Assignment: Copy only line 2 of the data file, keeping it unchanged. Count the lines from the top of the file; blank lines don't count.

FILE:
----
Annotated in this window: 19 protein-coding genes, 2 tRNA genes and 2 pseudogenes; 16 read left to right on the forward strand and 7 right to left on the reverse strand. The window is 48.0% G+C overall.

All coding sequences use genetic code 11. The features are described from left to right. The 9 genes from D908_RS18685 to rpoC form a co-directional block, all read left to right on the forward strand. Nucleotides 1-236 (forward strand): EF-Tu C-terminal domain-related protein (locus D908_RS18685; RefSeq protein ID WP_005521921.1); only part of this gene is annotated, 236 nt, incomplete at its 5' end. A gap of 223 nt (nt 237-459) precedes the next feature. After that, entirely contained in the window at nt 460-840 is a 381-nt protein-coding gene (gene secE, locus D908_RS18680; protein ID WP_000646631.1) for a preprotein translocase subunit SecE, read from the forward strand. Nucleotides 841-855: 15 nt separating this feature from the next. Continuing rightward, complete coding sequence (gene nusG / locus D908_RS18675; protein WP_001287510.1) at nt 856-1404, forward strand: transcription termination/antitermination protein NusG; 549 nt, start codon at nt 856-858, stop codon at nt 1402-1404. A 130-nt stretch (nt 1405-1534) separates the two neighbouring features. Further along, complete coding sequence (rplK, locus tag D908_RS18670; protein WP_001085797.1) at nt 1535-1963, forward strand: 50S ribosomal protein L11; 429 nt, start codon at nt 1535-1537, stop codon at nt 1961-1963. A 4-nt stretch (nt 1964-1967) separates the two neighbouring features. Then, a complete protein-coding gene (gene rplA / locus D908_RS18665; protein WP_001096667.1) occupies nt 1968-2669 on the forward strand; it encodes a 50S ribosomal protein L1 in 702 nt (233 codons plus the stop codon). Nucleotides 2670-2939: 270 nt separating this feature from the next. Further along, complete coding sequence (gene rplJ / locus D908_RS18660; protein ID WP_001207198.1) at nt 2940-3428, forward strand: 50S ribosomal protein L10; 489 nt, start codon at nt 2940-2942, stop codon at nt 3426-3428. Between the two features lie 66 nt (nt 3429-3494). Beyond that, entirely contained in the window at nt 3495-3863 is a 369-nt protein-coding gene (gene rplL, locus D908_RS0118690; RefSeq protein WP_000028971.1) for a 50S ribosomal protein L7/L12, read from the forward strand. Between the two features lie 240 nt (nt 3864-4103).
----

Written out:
All coding sequences use genetic code 11. The features are described from left to right. The 9 genes from D908_RS18685 to rpoC form a co-directional block, all read left to right on the forward strand. Nucleotides 1-236 (forward strand): EF-Tu C-terminal domain-related protein (locus D908_RS18685; RefSeq protein ID WP_005521921.1); only part of this gene is annotated, 236 nt, incomplete at its 5' end. A gap of 223 nt (nt 237-459) precedes the next feature. After that, entirely contained in the window at nt 460-840 is a 381-nt protein-coding gene (gene secE, locus D908_RS18680; protein ID WP_000646631.1) for a preprotein translocase subunit SecE, read from the forward strand. Nucleotides 841-855: 15 nt separating this feature from the next. Continuing rightward, complete coding sequence (gene nusG / locus D908_RS18675; protein WP_001287510.1) at nt 856-1404, forward strand: transcription termination/antitermination protein NusG; 549 nt, start codon at nt 856-858, stop codon at nt 1402-1404. A 130-nt stretch (nt 1405-1534) separates the two neighbouring features. Further along, complete coding sequence (rplK, locus tag D908_RS18670; protein WP_001085797.1) at nt 1535-1963, forward strand: 50S ribosomal protein L11; 429 nt, start codon at nt 1535-1537, stop codon at nt 1961-1963. A 4-nt stretch (nt 1964-1967) separates the two neighbouring features. Then, a complete protein-coding gene (gene rplA / locus D908_RS18665; protein WP_001096667.1) occupies nt 1968-2669 on the forward strand; it encodes a 50S ribosomal protein L1 in 702 nt (233 codons plus the stop codon). Nucleotides 2670-2939: 270 nt separating this feature from the next. Further along, complete coding sequence (gene rplJ / locus D908_RS18660; protein ID WP_001207198.1) at nt 2940-3428, forward strand: 50S ribosomal protein L10; 489 nt, start codon at nt 2940-2942, stop codon at nt 3426-3428. Between the two features lie 66 nt (nt 3429-3494). Beyond that, entirely contained in the window at nt 3495-3863 is a 369-nt protein-coding gene (gene rplL, locus D908_RS0118690; RefSeq protein WP_000028971.1) for a 50S ribosomal protein L7/L12, read from the forward strand. Between the two features lie 240 nt (nt 3864-4103).